Organic milk cuts eczema in children and boosts breast milk

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By: Soil Association

A newly published scientific study shows that the incidence of eczema in infants fed on organic dairy products, and whose mothers also consumed organic dairy products, is 36% lower than in children who consume conventional dairy products. [1] [2]

Whilst there is a significant body of evidence showing that organic food contains higher levels of beneficial nutrients than non-organic foods [3], this is the first example of a definite health impact (i.e. isolated from other potential beneficial factors) of organic food consumption being published in a peer reviewed journal.

Whilst the study confirms it is organic dairy consumption that protects against the development of eczema, the scientists could only hypothesise as to the mechanism which delivered this protection. Their hypothesis follows the established facts of increased levels of the beneficial conjugated linoleic acid isomers (CLA) [4] found in milk from organically managed cows. A separate recent study [5] confirms that higher levels of conjugated linoleic acids are not only found in cows’ milk but also in the breast milk of women consuming organic milk. This therefore underpins the hypothesis that the higher levels of CLAs in the breast milk of organic milk drinking mothers are a key mechanism in reducing eczema, as well as the organic dairy diet of the infants themselves.

Peter Melchett, Soil Association policy director said:
"The first peer reviewed scientific paper showing a significant health benefit from eating organic food is a major landmark. But the scientists' findings of over a third fewer cases of eczema among children fits in with the experience of many people who eat organic food. Given the strong evidence that organic has more beneficial nutrients, and the absence of harmful additives, common sense suggests that organic food is better for your health. It's good to see this starting to be confirmed by scientific research. These studies add to the body of evidence showing that the Food Standards Agency’s stance on organic food is out of date."[6]

Professor Carlo Leifert, at Newcastle University, leader of the EU's 80m euro Quality Low Input Food (QLIF) project, said:
"The Louis Bolk Institute together with medical schools in the Netherlands and the UK has published data which show that the composition differences between organic and conventional milk (as shown by the results from the QLIF project and other published studies) translate into higher levels of CLA in human breast milk and lower incidence eczema in infants. This is the first example of a definite health impact of organic food consumption being published in a peer reviewed journal."


For further information please contact:
Peter Melchett, Soil Association policy director: / 07740 951 066
Professor Carlo Leifert, EU QLIF project: / 01661 830 222
Lucy P.L. van de Vijver, PhD, Lois Bolk Institute: / + 31 343 523872 /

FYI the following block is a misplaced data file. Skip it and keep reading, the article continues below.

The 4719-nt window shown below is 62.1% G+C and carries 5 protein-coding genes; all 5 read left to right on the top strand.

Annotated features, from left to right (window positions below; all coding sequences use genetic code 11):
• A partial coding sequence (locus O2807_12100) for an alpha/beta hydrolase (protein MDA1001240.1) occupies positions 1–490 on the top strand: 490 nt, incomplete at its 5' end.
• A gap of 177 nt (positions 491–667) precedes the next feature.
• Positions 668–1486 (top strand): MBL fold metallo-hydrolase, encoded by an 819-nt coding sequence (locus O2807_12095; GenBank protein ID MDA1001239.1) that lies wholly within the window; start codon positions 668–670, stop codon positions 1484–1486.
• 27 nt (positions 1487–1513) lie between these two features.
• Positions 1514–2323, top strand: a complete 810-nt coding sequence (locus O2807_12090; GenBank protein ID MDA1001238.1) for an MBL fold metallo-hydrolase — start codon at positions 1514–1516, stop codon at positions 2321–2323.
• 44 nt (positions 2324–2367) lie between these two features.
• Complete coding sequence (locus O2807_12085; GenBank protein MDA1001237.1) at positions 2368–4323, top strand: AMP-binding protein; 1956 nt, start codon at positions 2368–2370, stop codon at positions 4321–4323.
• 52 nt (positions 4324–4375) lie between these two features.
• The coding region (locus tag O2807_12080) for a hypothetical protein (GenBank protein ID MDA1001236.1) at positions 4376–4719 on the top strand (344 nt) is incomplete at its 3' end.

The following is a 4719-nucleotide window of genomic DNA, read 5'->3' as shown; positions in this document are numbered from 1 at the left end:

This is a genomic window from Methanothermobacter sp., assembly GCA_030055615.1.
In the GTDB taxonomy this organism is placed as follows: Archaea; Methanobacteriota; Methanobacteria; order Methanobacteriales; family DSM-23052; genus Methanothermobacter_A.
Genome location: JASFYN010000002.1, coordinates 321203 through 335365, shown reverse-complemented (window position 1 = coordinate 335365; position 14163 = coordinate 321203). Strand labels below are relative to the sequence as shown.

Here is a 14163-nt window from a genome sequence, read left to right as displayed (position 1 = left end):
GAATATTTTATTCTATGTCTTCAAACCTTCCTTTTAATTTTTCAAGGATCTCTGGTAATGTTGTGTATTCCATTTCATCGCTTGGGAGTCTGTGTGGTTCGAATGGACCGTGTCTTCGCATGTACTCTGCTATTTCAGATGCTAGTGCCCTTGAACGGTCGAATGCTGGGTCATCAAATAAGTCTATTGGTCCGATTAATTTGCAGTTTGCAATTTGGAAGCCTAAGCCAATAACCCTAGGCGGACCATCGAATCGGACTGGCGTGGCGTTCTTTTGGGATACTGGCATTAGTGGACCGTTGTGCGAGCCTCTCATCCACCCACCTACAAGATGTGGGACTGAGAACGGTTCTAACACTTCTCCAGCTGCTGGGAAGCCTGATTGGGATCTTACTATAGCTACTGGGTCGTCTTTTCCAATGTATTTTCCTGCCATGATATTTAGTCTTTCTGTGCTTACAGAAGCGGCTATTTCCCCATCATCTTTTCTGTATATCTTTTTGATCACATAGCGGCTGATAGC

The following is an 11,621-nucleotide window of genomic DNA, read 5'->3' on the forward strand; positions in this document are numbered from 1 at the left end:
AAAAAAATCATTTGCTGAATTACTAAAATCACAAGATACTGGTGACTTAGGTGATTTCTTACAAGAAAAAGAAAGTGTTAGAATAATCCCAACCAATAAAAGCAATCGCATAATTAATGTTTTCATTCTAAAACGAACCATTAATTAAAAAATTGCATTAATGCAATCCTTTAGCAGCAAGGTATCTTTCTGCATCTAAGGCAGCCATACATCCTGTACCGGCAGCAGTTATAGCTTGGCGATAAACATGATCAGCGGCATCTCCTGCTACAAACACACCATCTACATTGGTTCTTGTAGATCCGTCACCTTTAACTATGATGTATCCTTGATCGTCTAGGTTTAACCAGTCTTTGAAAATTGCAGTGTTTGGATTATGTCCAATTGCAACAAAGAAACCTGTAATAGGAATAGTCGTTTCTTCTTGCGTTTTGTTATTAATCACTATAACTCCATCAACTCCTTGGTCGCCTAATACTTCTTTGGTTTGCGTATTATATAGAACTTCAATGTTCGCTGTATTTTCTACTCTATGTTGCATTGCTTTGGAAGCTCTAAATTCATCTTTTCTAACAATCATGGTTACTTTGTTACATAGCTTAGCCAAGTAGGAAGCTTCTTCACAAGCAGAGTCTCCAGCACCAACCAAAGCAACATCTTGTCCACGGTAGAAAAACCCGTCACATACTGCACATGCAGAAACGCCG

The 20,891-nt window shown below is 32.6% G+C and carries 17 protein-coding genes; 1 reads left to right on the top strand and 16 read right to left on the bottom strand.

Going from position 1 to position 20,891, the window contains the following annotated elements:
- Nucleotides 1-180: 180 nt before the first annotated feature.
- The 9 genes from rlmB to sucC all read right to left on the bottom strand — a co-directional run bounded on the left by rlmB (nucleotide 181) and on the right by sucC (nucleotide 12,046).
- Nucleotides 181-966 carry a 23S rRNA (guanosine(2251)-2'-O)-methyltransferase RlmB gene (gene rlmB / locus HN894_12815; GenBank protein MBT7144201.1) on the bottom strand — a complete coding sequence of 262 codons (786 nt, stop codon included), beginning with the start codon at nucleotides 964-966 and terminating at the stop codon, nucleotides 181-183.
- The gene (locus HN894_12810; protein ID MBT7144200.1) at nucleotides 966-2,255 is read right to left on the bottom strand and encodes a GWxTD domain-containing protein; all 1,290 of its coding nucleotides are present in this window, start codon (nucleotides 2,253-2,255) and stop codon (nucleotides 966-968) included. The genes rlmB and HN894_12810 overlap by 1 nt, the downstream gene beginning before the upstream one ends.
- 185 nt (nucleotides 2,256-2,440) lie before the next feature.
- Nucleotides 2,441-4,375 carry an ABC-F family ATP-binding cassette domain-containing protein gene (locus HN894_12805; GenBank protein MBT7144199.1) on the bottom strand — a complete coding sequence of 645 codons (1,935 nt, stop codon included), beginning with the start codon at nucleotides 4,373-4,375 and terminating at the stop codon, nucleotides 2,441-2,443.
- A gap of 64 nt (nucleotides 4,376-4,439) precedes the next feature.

Notes to editors:

[1] Consumption of organic foods and risk of atopic disease during the first 2 years of life in the Netherlands, Louis Bolk Institute Department of Health Care and Nutrition, Driebergen, the Netherlands. Ischa Kummeling, Carel Thijs, Machteld Huber, Lucy P. L. van de Vijver, Bianca E. P. Snijders, John Penders, Foekje Stelma, Ronald van Ree, Piet A. van den Brandt and Pieter C. Dagnelie.
Published in British Journal of Nutrition (2007).

The research was carried out by the Louis Bolk Institute and the Department of Epidemiology, Care and Public Health Research Institute (Caphri), Maastricht University, Maastricht, the Netherlands in association with a number of other medical schools:; Respiratory Epidemiology and Public Health Group, National Heart and Lung Institute, Imperial College London, London, UK; Department of Epidemiology, Nutrition and Toxicology Research Institute Maastricht (NUTRIM), Maastricht University, PO Box 616, 6200 MD, Maastricht, the Netherlands, Department of Medical Microbiology, University Hospital of Maastricht, Maastricht, the Netherlands; Department of Experimental Immunology, Academic Medical Center, Amsterdam, the Netherlands.

[2] Allergic atopic reactions to food, pollen and pollutants including eczema, hay-fever like symptoms and asthma, have increased world-wide, especially in children in developed countries. Atopic means an allergenic hypersensitivity attaching to parts of the body not in direct contact with the allergen. i.e. you eat something that then causes a reaction on the skin, such as eczema. Currently one-third of the children in Western societies show symptoms.

[3] Additional studies showing nutritional differences in and/or linking health benefits to an organic diet:
Studies from Sweden published in the Lancet in 1999 found that eczema, allergies and asthma were lower in children from anthroposophic families (following biodynamic principles and practices, inspired by the work of Rudolph Steiner) than in children from other families, but the lifestyle factors associated with anthroposophy were not separately isolated and identified as the causes, these included lower use of antibiotics, a longer period being breast fed, less use of aspirin, as well as an organic diet.
Atopy in children of families with an anthroposophic lifestyle
Johan S Alm, Jackie Swartz, Gunnar Lilja, Annika Scheynius, Göran Pershagen
THE LANCET • Vol 353 • May 1, 1999

A later 2006 study of Steiner school children (published in the Journal of Allergy and Clinical Immunology) also found that children with a diet mainly based on biodynamic/organic food had a reduced risk of all studied health outcomes compared with the reference group, but the sample design did not allow for this to be confirmed for those eating organic food.